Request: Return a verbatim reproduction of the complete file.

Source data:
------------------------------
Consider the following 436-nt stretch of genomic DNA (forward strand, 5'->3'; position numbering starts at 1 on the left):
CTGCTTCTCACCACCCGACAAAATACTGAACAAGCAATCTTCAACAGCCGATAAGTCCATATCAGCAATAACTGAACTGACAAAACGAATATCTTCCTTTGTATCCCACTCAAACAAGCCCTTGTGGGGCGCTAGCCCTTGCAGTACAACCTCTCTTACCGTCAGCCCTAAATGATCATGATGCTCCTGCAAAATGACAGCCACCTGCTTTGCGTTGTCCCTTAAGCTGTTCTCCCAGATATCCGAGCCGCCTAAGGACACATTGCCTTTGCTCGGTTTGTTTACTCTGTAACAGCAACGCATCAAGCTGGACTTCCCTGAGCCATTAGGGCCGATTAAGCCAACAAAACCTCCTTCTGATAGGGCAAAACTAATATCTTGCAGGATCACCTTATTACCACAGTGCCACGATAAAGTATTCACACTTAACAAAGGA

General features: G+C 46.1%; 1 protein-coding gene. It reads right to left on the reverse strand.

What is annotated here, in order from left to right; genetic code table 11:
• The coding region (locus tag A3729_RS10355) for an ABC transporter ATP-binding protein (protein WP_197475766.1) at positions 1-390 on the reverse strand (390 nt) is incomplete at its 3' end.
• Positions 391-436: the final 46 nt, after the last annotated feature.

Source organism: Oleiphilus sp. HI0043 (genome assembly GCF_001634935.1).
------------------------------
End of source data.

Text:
Consider the following 436-nt stretch of genomic DNA (forward strand, 5'->3'; position numbering starts at 1 on the left):
CTGCTTCTCACCACCCGACAAAATACTGAACAAGCAATCTTCAACAGCCGATAAGTCCATATCAGCAATAACTGAACTGACAAAACGAATATCTTCCTTTGTATCCCACTCAAACAAGCCCTTGTGGGGCGCTAGCCCTTGCAGTACAACCTCTCTTACCGTCAGCCCTAAATGATCATGATGCTCCTGCAAAATGACAGCCACCTGCTTTGCGTTGTCCCTTAAGCTGTTCTCCCAGATATCCGAGCCGCCTAAGGACACATTGCCTTTGCTCGGTTTGTTTACTCTGTAACAGCAACGCATCAAGCTGGACTTCCCTGAGCCATTAGGGCCGATTAAGCCAACAAAACCTCCTTCTGATAGGGCAAAACTAATATCTTGCAGGATCACCTTATTACCACAGTGCCACGATAAAGTATTCACACTTAACAAAGGA

General features: G+C 46.1%; 1 protein-coding gene. It reads right to left on the reverse strand.

What is annotated here, in order from left to right; genetic code table 11:
• The coding region (locus tag A3729_RS10355) for an ABC transporter ATP-binding protein (protein WP_197475766.1) at positions 1-390 on the reverse strand (390 nt) is incomplete at its 3' end.
• Positions 391-436: the final 46 nt, after the last annotated feature.

Source organism: Oleiphilus sp. HI0043 (genome assembly GCF_001634935.1).